tips for successfully passing an interview for Scrum Master position

Last post 09:31 am November 13, 2014
by Ludwig Harsch
3 replies
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04:41 pm November 12, 2014

Hello guys,

I am appointed for an interview next week for the Scrum Master position at a respectable german company. I am currently acting as an Agile PM and recently passed PSM I.

What tips can you share for getting prepared for such an interview, practices, personal experience, questions that you were asked if you passed similar interviews.

Your input is much appreciated.

05:13 pm November 12, 2014

Be able to recall a time when you - helped the team navigate through conflict, removed impediments for the team, had to enforce scrum or how you have taught an agile value in the moment (the best time for teaching). What different methods of retrospectives have you used? which was most effective & why? How do you foster a self-organizing team?
I would also do plenty of research on the company and find out what their vision or mission is and ask questions on how your job will help them achieve that.
Always be prepared with 5-10 questions that you want to ask/learn about from the company or position. How can you help them improve? Is there a community of practice for SMs at the company? If not, would they be opposed to you starting one?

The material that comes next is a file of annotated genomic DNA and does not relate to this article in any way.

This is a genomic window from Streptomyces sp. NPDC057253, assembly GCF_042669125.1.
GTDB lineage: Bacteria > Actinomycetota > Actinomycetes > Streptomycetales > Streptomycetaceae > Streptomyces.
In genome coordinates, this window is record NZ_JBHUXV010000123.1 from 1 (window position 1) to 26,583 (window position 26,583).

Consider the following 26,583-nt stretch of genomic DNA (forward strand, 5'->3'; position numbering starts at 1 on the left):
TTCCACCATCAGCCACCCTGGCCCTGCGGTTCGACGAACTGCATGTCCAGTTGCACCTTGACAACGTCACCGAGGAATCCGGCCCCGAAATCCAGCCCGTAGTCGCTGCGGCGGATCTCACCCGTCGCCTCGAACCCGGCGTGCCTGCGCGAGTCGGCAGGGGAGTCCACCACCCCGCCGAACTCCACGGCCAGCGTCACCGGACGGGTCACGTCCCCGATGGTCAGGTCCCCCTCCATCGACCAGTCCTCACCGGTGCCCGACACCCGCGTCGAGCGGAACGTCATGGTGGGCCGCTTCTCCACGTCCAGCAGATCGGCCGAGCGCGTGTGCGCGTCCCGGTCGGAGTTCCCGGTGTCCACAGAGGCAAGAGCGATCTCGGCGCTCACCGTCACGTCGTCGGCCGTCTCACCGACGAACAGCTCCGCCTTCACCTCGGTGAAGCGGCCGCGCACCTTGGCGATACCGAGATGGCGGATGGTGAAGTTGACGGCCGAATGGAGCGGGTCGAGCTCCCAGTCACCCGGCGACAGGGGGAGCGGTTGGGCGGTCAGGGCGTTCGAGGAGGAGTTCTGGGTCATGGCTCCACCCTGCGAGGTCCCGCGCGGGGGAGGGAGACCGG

Be aware of yourself and what accomplishments you have helped your team achieve.
Be open and honest. An interview is a 2 way conversation.

08:19 am November 13, 2014

Hi Adrian,

if the interview were at my (also German) company, it would be really recommendable to show understanding for the company's current situation. As people are often afraid of changes, improvements are facilitated when they feel understood by the "improver" and know why which action is taken. Make sure your interviewers see that you don't just want to impose your "known best practices" on them.
Be aware of your best practices but do also show willingness to call for help if you're not sure about a method.

A sensible question could also be what "Scrum" means for them. Because many companies (or sometimes the teams themselves) call their processes "Scrum" but it's something completely different.

And, I think, Tim is right: Be open and honest. The pillars of Scrum (Transparency, Inspection and Adaptation) are also useful for every collaboration - independent from the applied processes.

Good luck!!

09:31 am November 13, 2014

As an addition to what Tim and Anke said:
If the interviewer is experienced, on a PSM II level, you should not use the expression "best practices" at all. You know there is not one "best" practice in a complex environment. Instead you can work with the team to find good practices that work for them via inspect and adapt.